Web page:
Design: A tightly-arranged design using small ornamental units. The label name is lettered in an interesting block-serif style, the serifs appearing on one side only of the main stroke. The 'chandelier' arrangement can be seen on other German-made labels of the period (e.g. Artigas, Chantecler).
History: Label scan courtesy of collector Georg Richter of Germany; alternate colour scan (below) courtesy of collector Jukka Kettunen of Finland. Thanks for updated info to Dr. Dieter Meyer of Germany, who writes: "Kalliope was one of the oldest record trade marks in Germany besides the Gramophone Co. It started as a manufacturer of mechanical musical instruments (Kalliope Fabrik Mechanischer Musikwerke) in 1895, and was located at Leipzig-Gohlis, Dorothéen Strasse 20. From 1898 on it became a limited company and the name was therefore changed to Kalliope Musikwerke A.G. [AG = Aktien Gesellschaft]. The factory was moved to Bitterfelder Strasse 1 in Leipzig-Gohlis, then a Leipzig suburb. Messrs. Espenheim, Wacker and Bock were the owners, though Gustav Espenheim left the firm on November 22 1898 and Christian Bock did so in 1908 (his place being taken by Hugo Zetsche). From ca. 1907 on they began manufacturing Kalliope records. The recordings were confined not only to Germany, but Kalliope pressed matrices made abroad (e.g. in the U.K.) at their Saxony premises, to export them back again. This business process can be verified by the inscription "Recorded in ... [e.g. London], pressed in Saxony" which can often be seen on the lower rim of many contemporary record labels. "In 1910 the Sächsische Holzwaarenfabrik Dippoldiswalde business, located in a little town in the Erzgebirge (the Saxon-Bohemian Ore Mountain region) , was acquired by Kalliope, who moved their premises there, disposing of their Leipzig buildings for the (then) huge sum of 500,000 reichsmarks. Kalliope's business included not only the pressing of records, but also the building of 'Sprechapparate' or 'talking machines' in several dimensions, which were offered in both table-top and cabinet models. "In 1914 Kalliope bought up the business of Anker-Phonogramm-Gesellschaft mbH, Berlin  to enter the recording business on an even larger scale, but the outbreak of WWI interfered with their plans for expansion. Beginning in 1917 to wind down its operations, by 1919 Kalliope had gone out of business altogether. Both the Anker and Kalliope brands were taken over by Menzenhauer & Schmidt, owned by Henry Langfelder and located at Runge Strasse 17, Berlin. He began to sell records with these labels from then on.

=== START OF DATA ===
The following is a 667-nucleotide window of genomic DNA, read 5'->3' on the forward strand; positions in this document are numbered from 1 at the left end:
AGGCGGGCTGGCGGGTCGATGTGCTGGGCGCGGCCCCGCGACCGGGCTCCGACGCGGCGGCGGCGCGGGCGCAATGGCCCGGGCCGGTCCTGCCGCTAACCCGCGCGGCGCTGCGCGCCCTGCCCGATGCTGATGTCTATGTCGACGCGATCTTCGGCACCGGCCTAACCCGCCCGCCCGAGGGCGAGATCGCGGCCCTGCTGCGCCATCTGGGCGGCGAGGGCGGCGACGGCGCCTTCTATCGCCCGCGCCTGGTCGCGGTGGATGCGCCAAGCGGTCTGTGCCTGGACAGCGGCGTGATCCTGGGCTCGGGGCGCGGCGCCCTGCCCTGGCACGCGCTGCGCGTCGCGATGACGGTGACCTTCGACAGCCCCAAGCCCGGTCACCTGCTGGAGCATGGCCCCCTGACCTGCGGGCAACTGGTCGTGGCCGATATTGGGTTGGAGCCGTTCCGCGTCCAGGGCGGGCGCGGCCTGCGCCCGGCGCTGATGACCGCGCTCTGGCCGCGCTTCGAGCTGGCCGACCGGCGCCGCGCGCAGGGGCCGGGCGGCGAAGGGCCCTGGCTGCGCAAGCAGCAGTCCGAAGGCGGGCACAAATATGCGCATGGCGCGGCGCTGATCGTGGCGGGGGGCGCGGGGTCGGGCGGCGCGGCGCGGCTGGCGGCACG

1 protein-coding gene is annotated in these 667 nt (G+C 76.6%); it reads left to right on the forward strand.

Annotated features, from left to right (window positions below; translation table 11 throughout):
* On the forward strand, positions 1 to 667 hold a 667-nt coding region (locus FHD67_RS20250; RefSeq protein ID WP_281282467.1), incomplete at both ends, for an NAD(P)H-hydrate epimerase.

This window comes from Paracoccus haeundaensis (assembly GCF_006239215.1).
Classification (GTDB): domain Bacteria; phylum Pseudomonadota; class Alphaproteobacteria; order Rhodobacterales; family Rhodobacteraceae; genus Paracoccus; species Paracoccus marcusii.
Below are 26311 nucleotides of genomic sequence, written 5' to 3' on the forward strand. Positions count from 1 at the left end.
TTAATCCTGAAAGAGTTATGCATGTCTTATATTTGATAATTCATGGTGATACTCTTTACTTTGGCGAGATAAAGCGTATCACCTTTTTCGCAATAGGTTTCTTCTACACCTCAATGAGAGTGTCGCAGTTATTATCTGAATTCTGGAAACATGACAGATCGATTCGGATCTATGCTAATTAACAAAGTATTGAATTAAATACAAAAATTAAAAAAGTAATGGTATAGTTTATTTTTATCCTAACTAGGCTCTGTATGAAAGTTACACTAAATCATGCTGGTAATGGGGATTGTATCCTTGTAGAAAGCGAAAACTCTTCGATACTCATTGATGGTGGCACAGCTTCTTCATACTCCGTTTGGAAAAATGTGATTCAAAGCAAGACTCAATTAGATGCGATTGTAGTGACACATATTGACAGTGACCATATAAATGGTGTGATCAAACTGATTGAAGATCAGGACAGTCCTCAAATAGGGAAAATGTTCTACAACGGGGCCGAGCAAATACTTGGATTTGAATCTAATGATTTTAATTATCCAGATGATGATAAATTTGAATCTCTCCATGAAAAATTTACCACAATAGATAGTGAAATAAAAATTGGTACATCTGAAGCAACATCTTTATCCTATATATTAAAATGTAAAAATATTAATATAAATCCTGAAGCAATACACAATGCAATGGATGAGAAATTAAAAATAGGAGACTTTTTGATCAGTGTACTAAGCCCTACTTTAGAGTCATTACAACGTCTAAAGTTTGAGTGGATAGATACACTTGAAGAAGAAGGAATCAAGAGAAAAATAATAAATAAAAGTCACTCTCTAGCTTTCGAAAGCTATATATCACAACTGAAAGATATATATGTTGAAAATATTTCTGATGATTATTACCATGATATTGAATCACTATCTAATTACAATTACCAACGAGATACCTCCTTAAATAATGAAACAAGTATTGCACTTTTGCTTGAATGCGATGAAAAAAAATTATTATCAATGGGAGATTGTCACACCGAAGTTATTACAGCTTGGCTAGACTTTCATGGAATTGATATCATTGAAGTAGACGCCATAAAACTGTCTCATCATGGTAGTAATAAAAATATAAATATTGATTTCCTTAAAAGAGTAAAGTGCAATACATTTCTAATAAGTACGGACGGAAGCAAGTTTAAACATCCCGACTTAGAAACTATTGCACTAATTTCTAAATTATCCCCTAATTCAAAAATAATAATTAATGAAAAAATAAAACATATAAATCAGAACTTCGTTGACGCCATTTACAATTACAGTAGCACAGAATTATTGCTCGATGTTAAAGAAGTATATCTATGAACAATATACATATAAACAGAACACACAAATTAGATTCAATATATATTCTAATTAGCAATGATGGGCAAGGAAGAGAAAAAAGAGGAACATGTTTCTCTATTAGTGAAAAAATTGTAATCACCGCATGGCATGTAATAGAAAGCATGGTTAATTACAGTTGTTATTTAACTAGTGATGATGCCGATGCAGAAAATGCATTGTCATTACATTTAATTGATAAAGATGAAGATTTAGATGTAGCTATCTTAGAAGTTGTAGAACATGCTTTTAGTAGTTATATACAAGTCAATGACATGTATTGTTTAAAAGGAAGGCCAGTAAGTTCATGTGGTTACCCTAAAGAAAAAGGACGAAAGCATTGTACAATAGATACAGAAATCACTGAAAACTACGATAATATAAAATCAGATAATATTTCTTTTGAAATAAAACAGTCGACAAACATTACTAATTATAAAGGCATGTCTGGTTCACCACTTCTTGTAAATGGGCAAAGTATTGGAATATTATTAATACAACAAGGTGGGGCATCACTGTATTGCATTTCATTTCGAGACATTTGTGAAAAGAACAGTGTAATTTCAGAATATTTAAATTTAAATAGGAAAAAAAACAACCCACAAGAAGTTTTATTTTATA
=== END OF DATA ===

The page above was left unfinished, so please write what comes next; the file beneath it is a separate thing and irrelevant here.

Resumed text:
"During the late 1920s Kalliope offered a special edition label named Kalliope American (the so-called 'Flag' label). For these records, the firm started an exchange of matrices with American companies like Banner-Regal, Paramount and Broadway. These records, aimed at German jazz enthusiasts, presented recordings of leading American dance bands. "From 1933 on the Kalliope label ceased to be marketed in Germany, but lived on in Austria up to the 'Anschluss' [occupation] in 1938. According to Horst H. Lange, noted discographer of jazz records in Germany , Austrian Kalliope then drew its matrices from Clangor. Following are some relevant illustrations: - Publicity ad from 1907 showing mechanical musical instruments ("Stimmkamm-Instrumente")
- The Kalliope 'Flag' label
- Kalliope Sprechmaschine (Tischgrammophon or table model)."
Acknowledgments:  cf. http://www.dippoldiswalde.de/musikverein/  The German Jazz and Hot Dance Discography 1903-1933, by Horst H. Lange. Berlin (Colloquium) 1966, ?1978 enlarged and revised. p. 16.  ibid. p. 29.
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